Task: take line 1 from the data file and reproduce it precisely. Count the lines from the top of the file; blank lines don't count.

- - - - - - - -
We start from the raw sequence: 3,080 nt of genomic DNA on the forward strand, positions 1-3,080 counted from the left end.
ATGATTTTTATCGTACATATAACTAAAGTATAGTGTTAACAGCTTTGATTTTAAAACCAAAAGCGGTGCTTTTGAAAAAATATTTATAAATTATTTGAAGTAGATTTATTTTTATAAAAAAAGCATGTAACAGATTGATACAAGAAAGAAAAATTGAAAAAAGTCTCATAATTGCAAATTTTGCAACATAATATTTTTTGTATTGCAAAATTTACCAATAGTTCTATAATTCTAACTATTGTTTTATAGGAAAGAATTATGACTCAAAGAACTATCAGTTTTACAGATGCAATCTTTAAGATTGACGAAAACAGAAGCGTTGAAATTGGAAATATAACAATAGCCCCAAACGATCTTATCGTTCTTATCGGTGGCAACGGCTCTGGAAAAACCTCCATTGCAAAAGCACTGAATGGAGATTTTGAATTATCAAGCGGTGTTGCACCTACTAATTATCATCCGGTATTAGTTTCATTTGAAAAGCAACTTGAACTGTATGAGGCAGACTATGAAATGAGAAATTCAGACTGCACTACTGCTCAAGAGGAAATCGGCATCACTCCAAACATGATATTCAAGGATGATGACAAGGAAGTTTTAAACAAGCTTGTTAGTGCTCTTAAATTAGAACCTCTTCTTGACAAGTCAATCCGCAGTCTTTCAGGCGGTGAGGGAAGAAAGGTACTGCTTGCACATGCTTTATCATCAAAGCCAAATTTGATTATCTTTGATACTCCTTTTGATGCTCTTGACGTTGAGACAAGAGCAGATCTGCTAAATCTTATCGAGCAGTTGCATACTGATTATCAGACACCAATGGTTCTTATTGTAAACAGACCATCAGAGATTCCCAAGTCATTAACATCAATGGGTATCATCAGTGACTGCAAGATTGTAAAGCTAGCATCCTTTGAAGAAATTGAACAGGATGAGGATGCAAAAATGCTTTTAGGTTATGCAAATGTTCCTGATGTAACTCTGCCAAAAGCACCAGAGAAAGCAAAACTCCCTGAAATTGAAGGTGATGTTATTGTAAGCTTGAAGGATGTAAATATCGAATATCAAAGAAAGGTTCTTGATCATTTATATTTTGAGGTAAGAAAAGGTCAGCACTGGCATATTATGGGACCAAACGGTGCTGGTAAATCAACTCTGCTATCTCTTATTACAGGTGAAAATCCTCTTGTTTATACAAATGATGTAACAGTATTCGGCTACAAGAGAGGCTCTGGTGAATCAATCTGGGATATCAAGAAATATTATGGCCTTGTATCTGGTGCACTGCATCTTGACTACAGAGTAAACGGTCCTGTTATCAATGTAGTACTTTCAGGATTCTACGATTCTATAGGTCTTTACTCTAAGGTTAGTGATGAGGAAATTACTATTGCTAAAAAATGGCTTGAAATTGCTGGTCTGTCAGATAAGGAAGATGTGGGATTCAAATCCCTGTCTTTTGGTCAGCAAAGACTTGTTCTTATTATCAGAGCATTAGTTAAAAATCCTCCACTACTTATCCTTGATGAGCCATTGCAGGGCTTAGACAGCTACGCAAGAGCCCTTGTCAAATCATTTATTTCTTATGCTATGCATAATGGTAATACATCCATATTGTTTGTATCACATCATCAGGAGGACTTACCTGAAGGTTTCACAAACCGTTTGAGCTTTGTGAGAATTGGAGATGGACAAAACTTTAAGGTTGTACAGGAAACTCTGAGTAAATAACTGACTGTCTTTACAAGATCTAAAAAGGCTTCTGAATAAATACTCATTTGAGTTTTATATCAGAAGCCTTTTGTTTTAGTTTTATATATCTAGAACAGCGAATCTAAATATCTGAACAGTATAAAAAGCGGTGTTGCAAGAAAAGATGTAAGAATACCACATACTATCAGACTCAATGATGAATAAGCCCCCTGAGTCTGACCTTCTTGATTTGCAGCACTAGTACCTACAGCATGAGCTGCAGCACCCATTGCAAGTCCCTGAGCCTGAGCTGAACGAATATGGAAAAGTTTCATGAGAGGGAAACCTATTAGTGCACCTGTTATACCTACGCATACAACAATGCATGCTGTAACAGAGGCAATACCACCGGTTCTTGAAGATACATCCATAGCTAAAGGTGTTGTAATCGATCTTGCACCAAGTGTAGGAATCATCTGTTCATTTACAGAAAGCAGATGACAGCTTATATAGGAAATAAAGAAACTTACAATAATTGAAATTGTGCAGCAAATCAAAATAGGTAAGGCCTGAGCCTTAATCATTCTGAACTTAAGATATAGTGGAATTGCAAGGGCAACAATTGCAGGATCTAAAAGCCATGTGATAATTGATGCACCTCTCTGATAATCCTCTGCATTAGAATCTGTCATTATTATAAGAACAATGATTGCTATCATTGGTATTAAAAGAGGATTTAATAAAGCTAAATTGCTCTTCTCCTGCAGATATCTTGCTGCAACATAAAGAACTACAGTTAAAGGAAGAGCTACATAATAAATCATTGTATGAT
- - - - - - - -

We start from the raw sequence: 3,080 nt of genomic DNA on the forward strand, positions 1-3,080 counted from the left end.